I’m sorry for the times I ignored your wisdom when you spoke into life altering choices I was making.
I’m sorry that I was so focused on myself that I failed to see you, know you and love you one adult to another.
I’m sorry that I chose a favorite parent and it wasn’t you. That had to be excruciatingly painful, especially when your investment in me growing up was so much more intentional. 
I’m sorry for all of the opportunities squandered, the shared laughter quieted, the healing words and touch not expressed.
I’m sorry for my prideful disregard when your health failed and you needed to leave your beloved home.
I’m sorry that I ended up moving 1000 miles away when you and dad needed the most care.
I’m sorry I wasn’t holding your hand when you when you transitioned from this world to eternal life.

God made you my mom, through a series of surprise mercies. You loved me sincerely and served me lavishly. You journeyed alongside me faithfully on this hard and often pretty one-sided calling. I’m grateful for you! I know you were the right mom– the best mom- for me. If I got a do-over, I’d speak these word humbly face to face. There’d be tears and a long hug. 

I’m looking forward to meeting you in heaven, to seeing who you are now that you’ve been healed from shame and fear and have experienced protective, unconditional, holy love. I’m looking forward to how God will heal me too, and how we will reunite then and there. I’m looking forward to that hug.
I love you, Dolly

It was not easy to drag myself out from under the covers this morning. But I did. And I put one foot in front of the other and walked straight to that little college, where my husband and I shared life with our daughters in a 2 bedroom, 1 bath apartment for eleven summers. We owned that campus, and there, we lived life to the full. I circled the road that runs around its periphery several times pedestrian style, pulling up memories to match every square inch of space and offered them up with gratitude to God. Then, I went back with the kids for a picnic on the big hill later that day. We immortalized the moment with a picture in the tree, that tree, the one we always took a picture in.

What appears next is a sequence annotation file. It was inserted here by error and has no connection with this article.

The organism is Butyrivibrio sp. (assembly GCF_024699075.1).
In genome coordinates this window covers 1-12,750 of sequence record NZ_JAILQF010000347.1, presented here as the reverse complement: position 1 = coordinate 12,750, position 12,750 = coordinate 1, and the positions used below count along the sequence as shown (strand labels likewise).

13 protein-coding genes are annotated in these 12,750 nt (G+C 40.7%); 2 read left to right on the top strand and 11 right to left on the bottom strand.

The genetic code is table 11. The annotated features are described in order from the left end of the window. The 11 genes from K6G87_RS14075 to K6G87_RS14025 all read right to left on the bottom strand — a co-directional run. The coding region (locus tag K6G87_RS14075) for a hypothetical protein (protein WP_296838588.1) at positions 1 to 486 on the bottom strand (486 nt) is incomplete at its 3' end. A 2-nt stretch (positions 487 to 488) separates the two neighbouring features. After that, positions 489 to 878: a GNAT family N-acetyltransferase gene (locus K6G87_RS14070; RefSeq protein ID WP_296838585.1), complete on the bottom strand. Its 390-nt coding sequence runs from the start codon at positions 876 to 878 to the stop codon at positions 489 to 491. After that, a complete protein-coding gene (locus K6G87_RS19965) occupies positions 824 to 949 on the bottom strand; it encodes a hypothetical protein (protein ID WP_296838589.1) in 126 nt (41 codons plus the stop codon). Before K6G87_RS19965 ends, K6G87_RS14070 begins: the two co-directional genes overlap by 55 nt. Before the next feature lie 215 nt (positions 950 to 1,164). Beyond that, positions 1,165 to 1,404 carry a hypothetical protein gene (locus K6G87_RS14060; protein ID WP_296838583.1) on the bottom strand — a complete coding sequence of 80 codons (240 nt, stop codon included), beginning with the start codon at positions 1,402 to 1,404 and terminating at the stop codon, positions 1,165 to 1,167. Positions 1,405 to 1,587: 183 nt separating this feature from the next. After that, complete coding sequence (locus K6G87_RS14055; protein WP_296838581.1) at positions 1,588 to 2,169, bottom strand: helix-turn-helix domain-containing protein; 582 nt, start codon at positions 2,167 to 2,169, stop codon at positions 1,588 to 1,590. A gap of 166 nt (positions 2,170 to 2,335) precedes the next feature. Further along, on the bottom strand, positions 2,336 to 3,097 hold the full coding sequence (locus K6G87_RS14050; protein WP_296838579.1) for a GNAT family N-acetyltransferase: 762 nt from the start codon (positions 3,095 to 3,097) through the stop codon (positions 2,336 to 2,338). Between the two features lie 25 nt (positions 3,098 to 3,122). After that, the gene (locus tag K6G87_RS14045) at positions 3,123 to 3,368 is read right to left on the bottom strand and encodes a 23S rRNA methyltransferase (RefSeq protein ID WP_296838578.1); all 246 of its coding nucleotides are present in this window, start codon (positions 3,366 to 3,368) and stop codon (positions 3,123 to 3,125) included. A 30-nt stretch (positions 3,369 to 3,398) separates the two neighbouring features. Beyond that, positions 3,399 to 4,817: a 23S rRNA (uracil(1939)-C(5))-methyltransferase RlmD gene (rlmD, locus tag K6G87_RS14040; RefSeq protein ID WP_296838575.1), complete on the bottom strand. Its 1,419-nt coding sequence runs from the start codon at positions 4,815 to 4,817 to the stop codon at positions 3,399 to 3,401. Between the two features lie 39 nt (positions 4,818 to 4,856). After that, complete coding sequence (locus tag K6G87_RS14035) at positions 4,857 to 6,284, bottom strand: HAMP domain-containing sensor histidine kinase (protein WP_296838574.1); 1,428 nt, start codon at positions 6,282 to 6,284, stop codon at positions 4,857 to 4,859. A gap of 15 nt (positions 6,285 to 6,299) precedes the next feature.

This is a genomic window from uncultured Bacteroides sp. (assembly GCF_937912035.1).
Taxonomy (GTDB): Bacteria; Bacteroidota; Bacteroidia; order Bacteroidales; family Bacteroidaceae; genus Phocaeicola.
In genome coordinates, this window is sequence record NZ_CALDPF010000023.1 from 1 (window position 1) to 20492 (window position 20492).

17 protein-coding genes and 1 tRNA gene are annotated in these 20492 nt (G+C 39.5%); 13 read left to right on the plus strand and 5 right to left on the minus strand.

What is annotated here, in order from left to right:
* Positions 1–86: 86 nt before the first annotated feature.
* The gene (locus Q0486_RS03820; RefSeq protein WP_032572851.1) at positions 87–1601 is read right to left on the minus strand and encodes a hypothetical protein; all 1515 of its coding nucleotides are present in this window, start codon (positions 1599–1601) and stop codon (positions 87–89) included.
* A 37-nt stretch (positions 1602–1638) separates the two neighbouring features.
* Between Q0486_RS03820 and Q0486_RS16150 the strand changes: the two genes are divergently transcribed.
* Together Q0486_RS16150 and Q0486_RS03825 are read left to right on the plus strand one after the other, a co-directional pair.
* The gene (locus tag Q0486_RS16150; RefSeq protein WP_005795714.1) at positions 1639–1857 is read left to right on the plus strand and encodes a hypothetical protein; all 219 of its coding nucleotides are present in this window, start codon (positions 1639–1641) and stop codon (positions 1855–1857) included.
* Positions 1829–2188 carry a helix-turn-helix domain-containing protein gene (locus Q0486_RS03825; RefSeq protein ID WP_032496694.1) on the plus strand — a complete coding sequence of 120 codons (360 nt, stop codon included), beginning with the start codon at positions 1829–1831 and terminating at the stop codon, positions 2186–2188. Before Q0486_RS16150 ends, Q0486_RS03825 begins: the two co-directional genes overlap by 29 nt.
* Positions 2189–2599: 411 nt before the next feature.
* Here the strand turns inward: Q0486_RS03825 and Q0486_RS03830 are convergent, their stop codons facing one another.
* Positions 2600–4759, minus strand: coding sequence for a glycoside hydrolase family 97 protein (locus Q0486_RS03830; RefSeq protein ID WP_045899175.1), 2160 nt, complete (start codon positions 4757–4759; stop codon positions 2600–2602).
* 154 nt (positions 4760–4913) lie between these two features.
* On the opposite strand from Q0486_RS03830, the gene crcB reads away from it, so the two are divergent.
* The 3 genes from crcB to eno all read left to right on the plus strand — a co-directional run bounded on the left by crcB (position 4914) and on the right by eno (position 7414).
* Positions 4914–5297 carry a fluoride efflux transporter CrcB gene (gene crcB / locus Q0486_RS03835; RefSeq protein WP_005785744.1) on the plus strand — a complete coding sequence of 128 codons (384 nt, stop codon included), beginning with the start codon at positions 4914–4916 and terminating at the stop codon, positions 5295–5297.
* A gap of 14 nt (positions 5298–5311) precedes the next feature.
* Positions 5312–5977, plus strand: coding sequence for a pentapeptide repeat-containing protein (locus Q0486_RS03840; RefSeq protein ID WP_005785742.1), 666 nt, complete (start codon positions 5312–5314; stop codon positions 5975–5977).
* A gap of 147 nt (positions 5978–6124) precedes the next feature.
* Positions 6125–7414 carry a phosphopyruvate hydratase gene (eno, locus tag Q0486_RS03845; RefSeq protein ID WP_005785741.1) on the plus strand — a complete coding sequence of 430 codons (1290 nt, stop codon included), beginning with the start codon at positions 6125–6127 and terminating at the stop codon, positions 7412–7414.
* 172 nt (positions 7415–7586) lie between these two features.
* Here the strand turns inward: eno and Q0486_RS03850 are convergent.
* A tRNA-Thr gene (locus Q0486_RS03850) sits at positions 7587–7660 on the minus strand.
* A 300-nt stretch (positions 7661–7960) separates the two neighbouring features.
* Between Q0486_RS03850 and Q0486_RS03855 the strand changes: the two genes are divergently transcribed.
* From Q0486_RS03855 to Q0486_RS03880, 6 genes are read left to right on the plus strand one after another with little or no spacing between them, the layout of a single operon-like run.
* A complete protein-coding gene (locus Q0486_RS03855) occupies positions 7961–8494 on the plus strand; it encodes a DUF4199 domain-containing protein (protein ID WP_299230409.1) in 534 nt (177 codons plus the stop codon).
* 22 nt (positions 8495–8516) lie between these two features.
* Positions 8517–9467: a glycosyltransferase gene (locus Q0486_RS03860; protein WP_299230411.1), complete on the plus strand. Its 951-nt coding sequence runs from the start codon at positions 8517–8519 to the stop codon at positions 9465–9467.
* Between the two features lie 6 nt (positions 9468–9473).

Then we went dumpster diving because my son loves to do that. He climbed right into a gigantic trash container at another college campus down the road, one where the students had disposed of their throw aways from the year and gone home for summer vacation. Some of the trash was absolutely rancid, but in that dumpster was brand new stuff too, good stuff, even great stuff. “SCORE!”, he said with a broad smile across his face when he climbed out and eyed his loot scattered on the grass nearby. 

Life is like that… To be a mom and to be a daughter, you’ve got to be willing to climb into the dumpster and sort through the garbage to find the treasure. It’s there! You’ll get kinda dirty in the process but you’ll find fresh, new mercies in the mix. And for today, they’ll be enough.

About a Sheep Farm and Psalm 23

We loaded up Lily‘s Subaru with heated seats and drove to Wisconsin together. Find Friends says we went 120 miles from home but that’s only if you swim it. Our destination? A sheep farm. Put Lily in a pen with animals and she animates like a wind up toy. Sometimes she wonders if she missed her calling and should’ve been a farmer. I say, she can be both/and instead of either/or if she wants to.

We parked in front of an idyllic white farmhouse owned by Josh and Kelli. Four years ago, they bought the property and gave it a name: Velvet Sheep Farms. They didn’t actually know how to be sheep farmers at the time, but they wanted to be, and so they jumped in feet first, landed solidly and got to work. Since then, they’ve been crafting a life for their family that stewards their little corner of God’s world with care and kindness. And sharing it with others too.

For two days, we mostly pet their animals. Not every minute but often. And from our second story bedroom window, we could look down onto the rams’ pasture. One morning I watched them all eat breakfast at the trough and reflected on Psalm 23 where God describes himself as a Shepherd and calls us his sheep. I thought about what Josh told me about shepherding and this re-write emerged.

Psalm 23
The Lord is my shepherd;
I have all that I need.

He lets me rest in green meadows;
he leads me beside peaceful streams.

He renews my strength.
He guides me along right paths,
bringing honor to his name.

Even when I walk
through the darkest valley,[a]
I will not be afraid,
for you are close beside me.
Your rod and your staff
protect and comfort me.

You prepare a feast for me
in the presence of my enemies.
You honor me by anointing my head with oil.